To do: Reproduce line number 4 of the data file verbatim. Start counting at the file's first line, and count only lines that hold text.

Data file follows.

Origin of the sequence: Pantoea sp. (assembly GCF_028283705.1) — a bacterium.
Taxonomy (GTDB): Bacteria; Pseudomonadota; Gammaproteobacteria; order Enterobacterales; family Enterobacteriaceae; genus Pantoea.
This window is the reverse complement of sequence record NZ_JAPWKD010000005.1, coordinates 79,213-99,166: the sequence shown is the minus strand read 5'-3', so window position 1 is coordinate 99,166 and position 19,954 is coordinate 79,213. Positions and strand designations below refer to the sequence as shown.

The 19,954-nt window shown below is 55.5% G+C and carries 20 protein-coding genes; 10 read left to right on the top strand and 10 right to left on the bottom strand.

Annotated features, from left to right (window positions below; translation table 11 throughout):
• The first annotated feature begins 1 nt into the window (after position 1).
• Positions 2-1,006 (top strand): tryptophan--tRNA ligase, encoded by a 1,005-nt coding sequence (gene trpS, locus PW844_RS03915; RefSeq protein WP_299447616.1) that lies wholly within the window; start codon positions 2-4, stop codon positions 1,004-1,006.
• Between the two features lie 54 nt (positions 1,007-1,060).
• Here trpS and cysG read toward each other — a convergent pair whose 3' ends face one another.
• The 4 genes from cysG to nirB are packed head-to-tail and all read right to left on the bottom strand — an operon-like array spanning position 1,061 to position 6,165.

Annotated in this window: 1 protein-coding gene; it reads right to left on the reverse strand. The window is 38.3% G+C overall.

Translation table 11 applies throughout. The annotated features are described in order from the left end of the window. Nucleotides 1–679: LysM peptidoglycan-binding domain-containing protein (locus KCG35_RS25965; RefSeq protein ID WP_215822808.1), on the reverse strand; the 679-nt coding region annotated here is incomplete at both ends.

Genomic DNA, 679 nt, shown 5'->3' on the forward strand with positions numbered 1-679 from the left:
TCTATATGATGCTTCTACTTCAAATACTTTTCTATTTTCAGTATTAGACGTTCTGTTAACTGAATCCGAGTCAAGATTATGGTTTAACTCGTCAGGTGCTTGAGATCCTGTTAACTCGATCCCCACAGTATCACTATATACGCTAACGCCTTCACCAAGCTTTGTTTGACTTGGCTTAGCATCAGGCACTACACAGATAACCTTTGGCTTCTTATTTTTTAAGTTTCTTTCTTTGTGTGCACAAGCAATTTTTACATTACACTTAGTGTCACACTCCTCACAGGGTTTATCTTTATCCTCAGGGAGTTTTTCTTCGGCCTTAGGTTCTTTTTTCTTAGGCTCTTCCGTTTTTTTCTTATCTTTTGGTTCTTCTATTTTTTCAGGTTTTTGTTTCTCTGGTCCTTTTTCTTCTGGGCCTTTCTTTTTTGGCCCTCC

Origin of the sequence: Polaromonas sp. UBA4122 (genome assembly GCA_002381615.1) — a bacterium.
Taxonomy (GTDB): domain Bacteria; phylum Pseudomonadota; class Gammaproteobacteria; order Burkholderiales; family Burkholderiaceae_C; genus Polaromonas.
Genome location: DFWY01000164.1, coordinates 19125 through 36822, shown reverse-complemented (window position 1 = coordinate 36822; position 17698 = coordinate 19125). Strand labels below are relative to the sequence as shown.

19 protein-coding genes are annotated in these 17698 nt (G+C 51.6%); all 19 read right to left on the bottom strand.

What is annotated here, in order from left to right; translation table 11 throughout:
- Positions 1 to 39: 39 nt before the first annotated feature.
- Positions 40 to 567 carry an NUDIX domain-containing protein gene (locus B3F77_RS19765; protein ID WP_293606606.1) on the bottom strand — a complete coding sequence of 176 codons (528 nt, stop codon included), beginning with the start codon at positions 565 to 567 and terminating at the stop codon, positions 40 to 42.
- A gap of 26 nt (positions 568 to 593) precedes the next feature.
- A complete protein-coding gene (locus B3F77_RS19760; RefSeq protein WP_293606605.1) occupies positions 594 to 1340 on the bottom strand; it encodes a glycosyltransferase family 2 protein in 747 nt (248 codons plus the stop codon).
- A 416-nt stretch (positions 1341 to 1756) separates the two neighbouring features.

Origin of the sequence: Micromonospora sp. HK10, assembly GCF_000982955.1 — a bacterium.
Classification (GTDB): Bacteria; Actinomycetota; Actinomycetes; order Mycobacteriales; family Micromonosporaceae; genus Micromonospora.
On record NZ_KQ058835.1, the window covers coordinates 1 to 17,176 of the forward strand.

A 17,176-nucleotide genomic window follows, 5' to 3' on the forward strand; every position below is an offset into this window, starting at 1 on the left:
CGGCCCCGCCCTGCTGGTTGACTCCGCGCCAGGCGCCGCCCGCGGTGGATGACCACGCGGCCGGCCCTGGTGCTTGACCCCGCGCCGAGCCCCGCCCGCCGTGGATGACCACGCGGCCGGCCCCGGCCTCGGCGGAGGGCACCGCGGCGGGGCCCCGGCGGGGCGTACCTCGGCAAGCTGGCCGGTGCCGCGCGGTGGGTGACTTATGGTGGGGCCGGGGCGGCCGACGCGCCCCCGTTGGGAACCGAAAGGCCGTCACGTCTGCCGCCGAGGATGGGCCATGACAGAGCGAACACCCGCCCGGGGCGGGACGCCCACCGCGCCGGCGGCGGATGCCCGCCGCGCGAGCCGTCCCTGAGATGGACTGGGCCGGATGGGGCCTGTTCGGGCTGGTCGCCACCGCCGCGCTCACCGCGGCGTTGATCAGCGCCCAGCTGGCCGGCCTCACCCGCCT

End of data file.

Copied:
The 19,954-nt window shown below is 55.5% G+C and carries 20 protein-coding genes; 10 read left to right on the top strand and 10 right to left on the bottom strand.